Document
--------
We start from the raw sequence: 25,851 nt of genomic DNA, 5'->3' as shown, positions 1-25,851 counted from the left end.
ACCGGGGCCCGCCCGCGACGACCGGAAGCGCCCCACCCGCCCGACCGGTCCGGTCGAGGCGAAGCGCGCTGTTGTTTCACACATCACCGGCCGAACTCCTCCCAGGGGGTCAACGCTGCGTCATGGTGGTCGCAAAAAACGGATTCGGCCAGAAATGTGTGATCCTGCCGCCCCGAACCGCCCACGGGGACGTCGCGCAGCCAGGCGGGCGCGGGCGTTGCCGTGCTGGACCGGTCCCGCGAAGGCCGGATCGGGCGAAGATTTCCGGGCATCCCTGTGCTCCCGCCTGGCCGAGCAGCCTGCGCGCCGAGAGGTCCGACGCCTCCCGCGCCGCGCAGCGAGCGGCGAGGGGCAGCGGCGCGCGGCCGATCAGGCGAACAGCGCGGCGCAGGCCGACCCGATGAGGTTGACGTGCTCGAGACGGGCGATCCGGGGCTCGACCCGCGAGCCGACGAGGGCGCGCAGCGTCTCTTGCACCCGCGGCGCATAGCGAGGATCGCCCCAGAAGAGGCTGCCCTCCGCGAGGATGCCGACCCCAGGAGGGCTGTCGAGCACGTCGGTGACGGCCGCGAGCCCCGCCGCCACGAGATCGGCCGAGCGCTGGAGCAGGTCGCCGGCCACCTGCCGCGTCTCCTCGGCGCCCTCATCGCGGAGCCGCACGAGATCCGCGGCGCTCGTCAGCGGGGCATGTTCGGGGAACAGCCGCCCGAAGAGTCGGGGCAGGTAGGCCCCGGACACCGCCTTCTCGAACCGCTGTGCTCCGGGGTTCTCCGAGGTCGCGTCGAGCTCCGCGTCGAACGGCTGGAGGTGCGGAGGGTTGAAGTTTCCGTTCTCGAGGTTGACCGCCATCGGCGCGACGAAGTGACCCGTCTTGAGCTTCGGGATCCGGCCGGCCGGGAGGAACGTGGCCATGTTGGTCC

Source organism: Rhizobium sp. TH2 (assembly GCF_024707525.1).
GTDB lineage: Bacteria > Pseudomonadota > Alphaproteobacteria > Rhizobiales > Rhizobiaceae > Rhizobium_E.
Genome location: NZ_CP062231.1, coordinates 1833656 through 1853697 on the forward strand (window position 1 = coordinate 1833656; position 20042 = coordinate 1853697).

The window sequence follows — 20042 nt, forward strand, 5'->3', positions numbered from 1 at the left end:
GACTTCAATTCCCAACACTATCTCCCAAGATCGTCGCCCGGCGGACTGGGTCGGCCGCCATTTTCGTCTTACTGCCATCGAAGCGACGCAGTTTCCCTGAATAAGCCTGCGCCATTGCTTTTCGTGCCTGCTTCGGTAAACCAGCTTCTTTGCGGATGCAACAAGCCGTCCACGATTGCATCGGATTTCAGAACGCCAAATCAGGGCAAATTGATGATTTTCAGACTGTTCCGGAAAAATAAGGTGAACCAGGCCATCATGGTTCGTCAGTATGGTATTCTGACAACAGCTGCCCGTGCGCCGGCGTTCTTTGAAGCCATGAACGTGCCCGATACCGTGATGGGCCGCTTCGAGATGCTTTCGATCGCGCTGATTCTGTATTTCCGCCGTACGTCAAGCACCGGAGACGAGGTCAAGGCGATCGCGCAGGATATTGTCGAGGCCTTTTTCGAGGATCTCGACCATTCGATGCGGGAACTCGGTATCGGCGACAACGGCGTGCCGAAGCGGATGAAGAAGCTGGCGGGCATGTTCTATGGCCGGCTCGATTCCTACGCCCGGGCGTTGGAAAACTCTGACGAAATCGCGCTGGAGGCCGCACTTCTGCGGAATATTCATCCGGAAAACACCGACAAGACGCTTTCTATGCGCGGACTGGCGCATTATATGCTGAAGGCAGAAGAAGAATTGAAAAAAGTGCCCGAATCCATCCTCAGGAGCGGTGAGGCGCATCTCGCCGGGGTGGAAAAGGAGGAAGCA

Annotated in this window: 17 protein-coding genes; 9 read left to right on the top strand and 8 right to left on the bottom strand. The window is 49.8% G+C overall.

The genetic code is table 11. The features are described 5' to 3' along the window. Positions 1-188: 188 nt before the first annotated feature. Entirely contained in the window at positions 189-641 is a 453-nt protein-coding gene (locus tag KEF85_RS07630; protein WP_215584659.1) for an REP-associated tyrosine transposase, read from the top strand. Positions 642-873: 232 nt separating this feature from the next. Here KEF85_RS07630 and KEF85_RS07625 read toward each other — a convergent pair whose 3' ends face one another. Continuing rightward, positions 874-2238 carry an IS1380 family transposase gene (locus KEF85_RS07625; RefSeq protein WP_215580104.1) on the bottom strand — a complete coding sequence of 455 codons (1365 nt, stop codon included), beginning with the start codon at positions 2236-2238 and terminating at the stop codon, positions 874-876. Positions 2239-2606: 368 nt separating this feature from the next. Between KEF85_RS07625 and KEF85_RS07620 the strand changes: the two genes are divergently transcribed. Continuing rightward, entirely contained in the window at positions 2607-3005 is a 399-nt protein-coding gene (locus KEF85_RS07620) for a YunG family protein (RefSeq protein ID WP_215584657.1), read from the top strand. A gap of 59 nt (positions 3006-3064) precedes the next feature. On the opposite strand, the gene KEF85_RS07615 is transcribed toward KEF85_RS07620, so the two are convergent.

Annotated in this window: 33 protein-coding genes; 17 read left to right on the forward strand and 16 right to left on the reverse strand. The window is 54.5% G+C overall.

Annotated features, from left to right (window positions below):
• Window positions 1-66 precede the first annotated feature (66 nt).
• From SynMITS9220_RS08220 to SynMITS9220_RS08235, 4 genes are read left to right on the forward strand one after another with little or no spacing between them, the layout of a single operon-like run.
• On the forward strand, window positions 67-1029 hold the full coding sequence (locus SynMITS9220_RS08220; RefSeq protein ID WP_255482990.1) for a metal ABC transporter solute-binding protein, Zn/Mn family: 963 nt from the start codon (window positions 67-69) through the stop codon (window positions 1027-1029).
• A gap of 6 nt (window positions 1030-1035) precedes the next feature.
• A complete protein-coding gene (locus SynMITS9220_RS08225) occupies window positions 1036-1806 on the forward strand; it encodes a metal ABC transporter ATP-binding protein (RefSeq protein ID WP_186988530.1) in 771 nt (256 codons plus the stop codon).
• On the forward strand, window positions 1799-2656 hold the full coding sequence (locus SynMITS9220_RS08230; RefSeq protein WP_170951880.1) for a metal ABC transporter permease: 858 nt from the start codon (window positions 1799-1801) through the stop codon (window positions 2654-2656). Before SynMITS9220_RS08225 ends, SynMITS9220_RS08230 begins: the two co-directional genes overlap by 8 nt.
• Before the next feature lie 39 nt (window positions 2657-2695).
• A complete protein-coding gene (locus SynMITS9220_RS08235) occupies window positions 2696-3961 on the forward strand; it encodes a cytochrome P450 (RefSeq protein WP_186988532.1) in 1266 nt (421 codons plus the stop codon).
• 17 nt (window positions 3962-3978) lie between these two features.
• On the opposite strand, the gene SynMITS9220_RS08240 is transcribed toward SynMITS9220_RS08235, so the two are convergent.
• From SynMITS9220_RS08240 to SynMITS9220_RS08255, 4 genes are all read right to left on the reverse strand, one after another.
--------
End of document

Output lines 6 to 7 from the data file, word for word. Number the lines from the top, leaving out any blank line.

The window sequence follows — 20042 nt, forward strand, 5'->3', positions numbered from 1 at the left end:
GACTTCAATTCCCAACACTATCTCCCAAGATCGTCGCCCGGCGGACTGGGTCGGCCGCCATTTTCGTCTTACTGCCATCGAAGCGACGCAGTTTCCCTGAATAAGCCTGCGCCATTGCTTTTCGTGCCTGCTTCGGTAAACCAGCTTCTTTGCGGATGCAACAAGCCGTCCACGATTGCATCGGATTTCAGAACGCCAAATCAGGGCAAATTGATGATTTTCAGACTGTTCCGGAAAAATAAGGTGAACCAGGCCATCATGGTTCGTCAGTATGGTATTCTGACAACAGCTGCCCGTGCGCCGGCGTTCTTTGAAGCCATGAACGTGCCCGATACCGTGATGGGCCGCTTCGAGATGCTTTCGATCGCGCTGATTCTGTATTTCCGCCGTACGTCAAGCACCGGAGACGAGGTCAAGGCGATCGCGCAGGATATTGTCGAGGCCTTTTTCGAGGATCTCGACCATTCGATGCGGGAACTCGGTATCGGCGACAACGGCGTGCCGAAGCGGATGAAGAAGCTGGCGGGCATGTTCTATGGCCGGCTCGATTCCTACGCCCGGGCGTTGGAAAACTCTGACGAAATCGCGCTGGAGGCCGCACTTCTGCGGAATATTCATCCGGAAAACACCGACAAGACGCTTTCTATGCGCGGACTGGCGCATTATATGCTGAAGGCAGAAGAAGAATTGAAAAAAGTGCCCGAATCCATCCTCAGGAGCGGTGAGGCGCATCTCGCCGGGGTGGAAAAGGAGGAAGCA